With $4-a-gallon gasoline seemingly just around the corner, sales of high-mileage diesels and hybrid-electric vehicles are expected to triple by the middle of the next decade, according to a new study by J.D. Power & Associates.
Power predicts the two technologies will achieve a combined 17 percent of the U.S. new car and light truck market by 2015, in part driven by the auto industry’s need to meet the recently-enacted 35-mile-per-gallon federal fuel economy mandate.
Diesels and hybrids won’t be the only way to deliver 35 mpg by 2020. The new J.D. Power study foresees a big surge in the use of four-cylinder engines. Manufacturers also are expected to turn to lighter weight materials, since lower mass generally means higher mileage.
Automakers are already seeing a shift in product mix, with a steady increase in the sale of small cars, even as big pickups and SUV lose market share. New technologies, such as Ford’s direct-injection EcoBoost engines. Are designed to permit the use of smaller, more fuel-efficient powertrains with a minimal sacrifice in performance.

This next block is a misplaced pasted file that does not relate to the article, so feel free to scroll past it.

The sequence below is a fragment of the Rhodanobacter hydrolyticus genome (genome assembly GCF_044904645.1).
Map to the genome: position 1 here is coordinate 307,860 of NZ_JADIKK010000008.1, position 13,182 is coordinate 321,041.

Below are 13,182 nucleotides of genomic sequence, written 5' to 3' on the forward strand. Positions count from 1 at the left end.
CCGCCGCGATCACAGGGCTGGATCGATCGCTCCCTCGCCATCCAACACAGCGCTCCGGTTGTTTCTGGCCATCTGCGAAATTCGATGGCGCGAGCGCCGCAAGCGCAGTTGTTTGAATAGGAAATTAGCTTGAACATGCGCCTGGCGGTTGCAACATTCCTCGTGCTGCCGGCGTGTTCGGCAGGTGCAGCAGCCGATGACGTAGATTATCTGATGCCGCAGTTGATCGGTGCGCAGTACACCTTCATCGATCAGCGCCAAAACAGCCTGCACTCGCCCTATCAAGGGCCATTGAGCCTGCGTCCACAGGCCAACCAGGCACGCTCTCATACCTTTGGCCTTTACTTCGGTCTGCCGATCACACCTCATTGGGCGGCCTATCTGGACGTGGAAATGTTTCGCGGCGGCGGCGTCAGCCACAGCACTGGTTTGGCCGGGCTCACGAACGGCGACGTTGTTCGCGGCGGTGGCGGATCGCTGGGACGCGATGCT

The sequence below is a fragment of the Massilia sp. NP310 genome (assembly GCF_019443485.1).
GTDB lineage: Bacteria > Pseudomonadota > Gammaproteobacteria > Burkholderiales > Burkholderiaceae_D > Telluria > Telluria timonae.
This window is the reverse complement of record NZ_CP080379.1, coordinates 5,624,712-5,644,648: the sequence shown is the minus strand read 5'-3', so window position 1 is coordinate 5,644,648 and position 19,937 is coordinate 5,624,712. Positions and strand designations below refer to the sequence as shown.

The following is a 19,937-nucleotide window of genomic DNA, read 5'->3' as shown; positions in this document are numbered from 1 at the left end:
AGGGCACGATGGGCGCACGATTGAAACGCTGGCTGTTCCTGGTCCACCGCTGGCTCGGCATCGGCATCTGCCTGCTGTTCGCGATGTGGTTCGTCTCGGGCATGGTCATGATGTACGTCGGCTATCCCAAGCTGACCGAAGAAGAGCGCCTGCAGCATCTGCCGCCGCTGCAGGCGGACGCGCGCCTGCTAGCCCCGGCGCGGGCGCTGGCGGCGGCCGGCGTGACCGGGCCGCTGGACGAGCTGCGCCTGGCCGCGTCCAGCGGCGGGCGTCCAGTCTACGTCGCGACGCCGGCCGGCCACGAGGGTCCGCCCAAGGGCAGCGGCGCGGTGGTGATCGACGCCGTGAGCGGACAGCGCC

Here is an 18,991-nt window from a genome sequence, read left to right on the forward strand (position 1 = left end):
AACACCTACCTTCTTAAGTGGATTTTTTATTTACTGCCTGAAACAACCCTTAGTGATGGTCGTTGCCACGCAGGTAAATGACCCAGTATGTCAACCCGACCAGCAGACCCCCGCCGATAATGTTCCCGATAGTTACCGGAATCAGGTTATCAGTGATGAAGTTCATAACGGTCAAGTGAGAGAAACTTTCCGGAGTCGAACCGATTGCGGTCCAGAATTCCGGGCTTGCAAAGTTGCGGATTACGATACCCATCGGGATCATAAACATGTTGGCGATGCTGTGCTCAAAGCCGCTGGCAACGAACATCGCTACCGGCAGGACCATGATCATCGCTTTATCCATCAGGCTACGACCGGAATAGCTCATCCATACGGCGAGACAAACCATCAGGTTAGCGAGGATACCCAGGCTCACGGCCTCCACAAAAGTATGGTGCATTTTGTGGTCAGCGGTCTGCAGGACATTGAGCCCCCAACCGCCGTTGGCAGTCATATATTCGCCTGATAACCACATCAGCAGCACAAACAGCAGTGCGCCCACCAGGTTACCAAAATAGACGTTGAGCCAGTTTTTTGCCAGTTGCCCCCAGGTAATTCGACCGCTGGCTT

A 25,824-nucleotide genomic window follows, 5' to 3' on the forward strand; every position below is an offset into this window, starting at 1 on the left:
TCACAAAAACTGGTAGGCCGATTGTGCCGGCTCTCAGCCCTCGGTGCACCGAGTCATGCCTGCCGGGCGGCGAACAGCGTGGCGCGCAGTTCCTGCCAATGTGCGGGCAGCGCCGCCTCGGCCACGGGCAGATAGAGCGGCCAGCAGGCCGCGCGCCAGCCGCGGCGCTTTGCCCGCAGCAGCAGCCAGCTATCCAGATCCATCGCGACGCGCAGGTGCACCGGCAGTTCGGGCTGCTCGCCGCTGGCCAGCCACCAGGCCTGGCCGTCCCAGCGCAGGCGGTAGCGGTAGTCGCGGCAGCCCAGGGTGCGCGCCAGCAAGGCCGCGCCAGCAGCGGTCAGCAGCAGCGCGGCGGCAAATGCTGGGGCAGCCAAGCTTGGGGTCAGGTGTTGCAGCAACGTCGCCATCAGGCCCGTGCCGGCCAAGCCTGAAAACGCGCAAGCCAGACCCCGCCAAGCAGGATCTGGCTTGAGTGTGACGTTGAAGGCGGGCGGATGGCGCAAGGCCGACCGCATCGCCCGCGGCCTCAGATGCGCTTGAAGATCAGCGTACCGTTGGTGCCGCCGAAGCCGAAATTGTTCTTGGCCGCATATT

Nonetheless, Power researchers caution that the transition will be an expensive proposition, averaging $4,000 to $5,000 per vehicle. Industry-wide, that could total up to as much as $85 million in added costs for the industry.
Hybrid sales are clearly on the rise, in part because of a surge in product offerings. In 2007, a total of 353,000 were sold in the States, with the Toyota Prius topping the charts. That was about 2.2 percent of the total U.S. automotive market, but Power’s studies expects the share to soar to seven percent by 2015.
Diesels, meanwhile, are expected to grow from 3.2 percent to 10 percent of the market during the same period. But some observers question whether Americans will embrace the technology, which older motorists still associate with the noisy, smelly diesels of the ‘60s and ‘70s. Even though new diesels are cleaner, quieter, smoother, and easier to operate, there’s another obstacle in the way of widespread acceptance. Fuel prices have skyrocketed, in recent months, and diesel now runs over $4-a-gallon in much of the country, in some cases nearly a dollar more than regular unleaded gasoline.